Verizon, AT&T reject federal request to delay 5G on C-band
On New Year’s Eve, US Transportation Secretary Pete Buttigieg and Federal Aviation Administration chief Steve Dickson asked AT&T and Verizon to delay their launch of 5G in C-band spectrum by two weeks.
That delay, they explained, would give federal regulators more time to figure out whether 5G operations in C-band spectrum might affect aircraft radio altimeters.
But in a letter issued Sunday (January 2), Verizon and AT&T said they will not delay their launch, currently scheduled for Wednesday (January 5).
“Agreeing to your proposal would not only be an unprecedented and unwarranted circumvention of the due process and checks and balances carefully crafted in the structure of our democracy, but an irresponsible abdication of the operating control required to deploy world-class and globally competitive communications networks that are every bit as essential to our country’s economic vitality, public safety and national interests as the airline industry,” AT&T CEO John Stankey and Verizon CEO Hans Vestberg responded in the letter, which was published by The Wall Street Journal.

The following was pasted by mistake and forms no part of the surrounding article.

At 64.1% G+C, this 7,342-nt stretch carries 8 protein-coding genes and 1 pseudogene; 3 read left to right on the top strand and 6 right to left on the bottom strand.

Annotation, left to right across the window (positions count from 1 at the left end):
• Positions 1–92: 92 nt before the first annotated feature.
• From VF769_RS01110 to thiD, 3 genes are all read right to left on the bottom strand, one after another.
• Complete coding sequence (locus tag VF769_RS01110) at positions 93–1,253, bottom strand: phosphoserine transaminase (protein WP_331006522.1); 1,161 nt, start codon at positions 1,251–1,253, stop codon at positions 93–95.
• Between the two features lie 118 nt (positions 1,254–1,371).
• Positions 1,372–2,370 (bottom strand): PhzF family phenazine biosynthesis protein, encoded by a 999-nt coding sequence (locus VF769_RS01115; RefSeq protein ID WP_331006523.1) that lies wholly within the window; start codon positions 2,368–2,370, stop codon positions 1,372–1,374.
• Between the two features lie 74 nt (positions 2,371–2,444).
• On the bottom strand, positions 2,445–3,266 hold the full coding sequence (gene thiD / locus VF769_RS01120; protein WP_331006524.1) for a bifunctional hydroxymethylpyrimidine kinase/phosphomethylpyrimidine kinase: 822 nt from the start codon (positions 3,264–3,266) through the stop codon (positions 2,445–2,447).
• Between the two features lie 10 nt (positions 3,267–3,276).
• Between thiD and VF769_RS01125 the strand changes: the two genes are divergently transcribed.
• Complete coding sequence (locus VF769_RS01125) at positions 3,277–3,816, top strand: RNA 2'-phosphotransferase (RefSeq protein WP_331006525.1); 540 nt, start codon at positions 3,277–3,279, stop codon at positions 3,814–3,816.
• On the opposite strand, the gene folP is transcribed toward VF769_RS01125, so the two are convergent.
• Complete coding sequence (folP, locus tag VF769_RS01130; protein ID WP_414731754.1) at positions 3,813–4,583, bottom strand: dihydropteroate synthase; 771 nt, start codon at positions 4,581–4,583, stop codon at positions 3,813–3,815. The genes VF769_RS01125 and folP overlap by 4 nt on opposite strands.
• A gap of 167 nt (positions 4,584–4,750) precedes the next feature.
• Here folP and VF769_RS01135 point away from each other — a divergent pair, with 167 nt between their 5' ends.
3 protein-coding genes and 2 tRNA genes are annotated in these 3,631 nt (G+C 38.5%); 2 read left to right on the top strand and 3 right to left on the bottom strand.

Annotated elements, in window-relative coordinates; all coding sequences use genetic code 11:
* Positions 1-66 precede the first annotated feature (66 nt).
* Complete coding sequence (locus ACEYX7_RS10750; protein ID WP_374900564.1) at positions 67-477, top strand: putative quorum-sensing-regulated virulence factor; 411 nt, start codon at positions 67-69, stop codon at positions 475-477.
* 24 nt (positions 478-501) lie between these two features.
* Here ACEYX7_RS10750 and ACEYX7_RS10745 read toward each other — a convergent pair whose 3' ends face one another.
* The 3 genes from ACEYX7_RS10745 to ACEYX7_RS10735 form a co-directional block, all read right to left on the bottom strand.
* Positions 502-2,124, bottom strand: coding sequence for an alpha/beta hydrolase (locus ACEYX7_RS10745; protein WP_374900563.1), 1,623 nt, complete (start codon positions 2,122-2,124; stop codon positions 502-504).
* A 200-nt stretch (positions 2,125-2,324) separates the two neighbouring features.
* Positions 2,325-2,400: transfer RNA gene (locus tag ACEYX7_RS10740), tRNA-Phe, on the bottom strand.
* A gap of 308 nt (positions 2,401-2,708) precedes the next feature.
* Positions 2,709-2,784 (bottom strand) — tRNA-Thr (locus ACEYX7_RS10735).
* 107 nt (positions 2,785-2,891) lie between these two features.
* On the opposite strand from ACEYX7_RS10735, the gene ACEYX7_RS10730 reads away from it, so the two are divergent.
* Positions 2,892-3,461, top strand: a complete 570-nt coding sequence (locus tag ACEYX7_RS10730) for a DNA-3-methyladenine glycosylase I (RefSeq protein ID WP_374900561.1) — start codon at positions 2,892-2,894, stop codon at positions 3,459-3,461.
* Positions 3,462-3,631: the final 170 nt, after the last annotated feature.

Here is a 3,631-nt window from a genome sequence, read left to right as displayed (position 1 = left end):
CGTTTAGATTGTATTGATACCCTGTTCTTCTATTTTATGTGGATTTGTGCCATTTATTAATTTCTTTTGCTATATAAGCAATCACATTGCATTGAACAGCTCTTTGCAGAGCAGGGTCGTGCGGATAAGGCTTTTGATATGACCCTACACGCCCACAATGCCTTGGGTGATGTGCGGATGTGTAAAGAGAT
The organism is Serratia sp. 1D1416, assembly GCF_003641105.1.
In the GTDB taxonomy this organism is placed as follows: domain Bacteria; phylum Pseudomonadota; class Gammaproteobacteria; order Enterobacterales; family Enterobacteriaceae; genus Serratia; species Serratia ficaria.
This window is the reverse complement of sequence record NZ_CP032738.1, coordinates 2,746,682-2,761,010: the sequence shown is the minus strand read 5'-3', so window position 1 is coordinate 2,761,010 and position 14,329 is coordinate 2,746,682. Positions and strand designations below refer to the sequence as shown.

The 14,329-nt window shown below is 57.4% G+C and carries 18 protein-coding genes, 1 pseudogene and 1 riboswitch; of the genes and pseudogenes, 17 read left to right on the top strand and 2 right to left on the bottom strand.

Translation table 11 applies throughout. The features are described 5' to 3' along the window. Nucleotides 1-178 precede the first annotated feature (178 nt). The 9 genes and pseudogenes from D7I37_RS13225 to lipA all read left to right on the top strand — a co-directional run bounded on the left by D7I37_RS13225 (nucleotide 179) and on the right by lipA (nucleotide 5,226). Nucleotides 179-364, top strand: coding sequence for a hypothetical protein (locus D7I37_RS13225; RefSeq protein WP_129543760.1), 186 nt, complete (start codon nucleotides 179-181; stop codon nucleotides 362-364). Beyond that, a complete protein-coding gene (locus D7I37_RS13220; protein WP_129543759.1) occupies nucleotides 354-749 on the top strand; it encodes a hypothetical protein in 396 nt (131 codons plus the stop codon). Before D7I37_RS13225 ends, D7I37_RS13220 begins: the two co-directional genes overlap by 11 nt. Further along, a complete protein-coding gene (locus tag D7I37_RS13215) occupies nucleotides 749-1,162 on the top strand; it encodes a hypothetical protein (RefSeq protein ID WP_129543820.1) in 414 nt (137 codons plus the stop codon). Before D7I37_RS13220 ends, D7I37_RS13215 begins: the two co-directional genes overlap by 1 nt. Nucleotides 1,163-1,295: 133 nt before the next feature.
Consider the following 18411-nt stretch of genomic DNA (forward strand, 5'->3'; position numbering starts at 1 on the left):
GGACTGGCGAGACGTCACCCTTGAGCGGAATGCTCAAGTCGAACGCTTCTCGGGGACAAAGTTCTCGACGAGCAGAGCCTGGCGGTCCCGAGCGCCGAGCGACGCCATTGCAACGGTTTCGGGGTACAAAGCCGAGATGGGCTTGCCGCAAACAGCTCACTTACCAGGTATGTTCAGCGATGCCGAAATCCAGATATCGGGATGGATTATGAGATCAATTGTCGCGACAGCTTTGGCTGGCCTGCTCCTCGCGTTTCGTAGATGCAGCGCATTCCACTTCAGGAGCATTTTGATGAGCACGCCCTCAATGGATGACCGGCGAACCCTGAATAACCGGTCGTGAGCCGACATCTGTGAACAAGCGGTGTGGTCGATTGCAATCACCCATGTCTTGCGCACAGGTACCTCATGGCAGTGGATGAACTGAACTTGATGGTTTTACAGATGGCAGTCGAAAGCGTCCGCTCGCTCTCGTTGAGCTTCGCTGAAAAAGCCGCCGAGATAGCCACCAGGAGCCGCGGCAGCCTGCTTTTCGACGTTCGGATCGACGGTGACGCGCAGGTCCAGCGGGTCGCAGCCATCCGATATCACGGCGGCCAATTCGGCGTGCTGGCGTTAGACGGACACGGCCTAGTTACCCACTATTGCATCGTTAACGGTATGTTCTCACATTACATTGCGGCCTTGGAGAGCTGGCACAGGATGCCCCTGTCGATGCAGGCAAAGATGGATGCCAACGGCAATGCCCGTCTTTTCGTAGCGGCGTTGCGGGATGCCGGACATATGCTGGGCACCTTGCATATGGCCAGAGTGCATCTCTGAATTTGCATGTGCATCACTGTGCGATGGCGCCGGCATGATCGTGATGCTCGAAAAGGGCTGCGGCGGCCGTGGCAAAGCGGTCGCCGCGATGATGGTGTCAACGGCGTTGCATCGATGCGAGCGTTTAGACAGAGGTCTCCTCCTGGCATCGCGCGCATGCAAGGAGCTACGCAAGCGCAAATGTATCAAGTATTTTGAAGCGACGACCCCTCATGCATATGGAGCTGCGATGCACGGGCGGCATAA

Instead, the two companies issued a counterproposal: An increase in the size of the “exclusion zones” they’ll operate around airports. AT&T and Verizon promised that, for the next six months, they’ll avoid 5G operations in C-band spectrum near major US airports using the same technical parameters that are already being used in France.
“US aircraft currently fly in and out of France every day with thousands of US passengers and with the full approval of the FAA [Federal Aviation Administration]. As a result, France provides a real-world example of an operating environment where 5G and aviation safety already coexist,” Vestberg and Stankey wrote.
To read the complete article, visit Light Reading.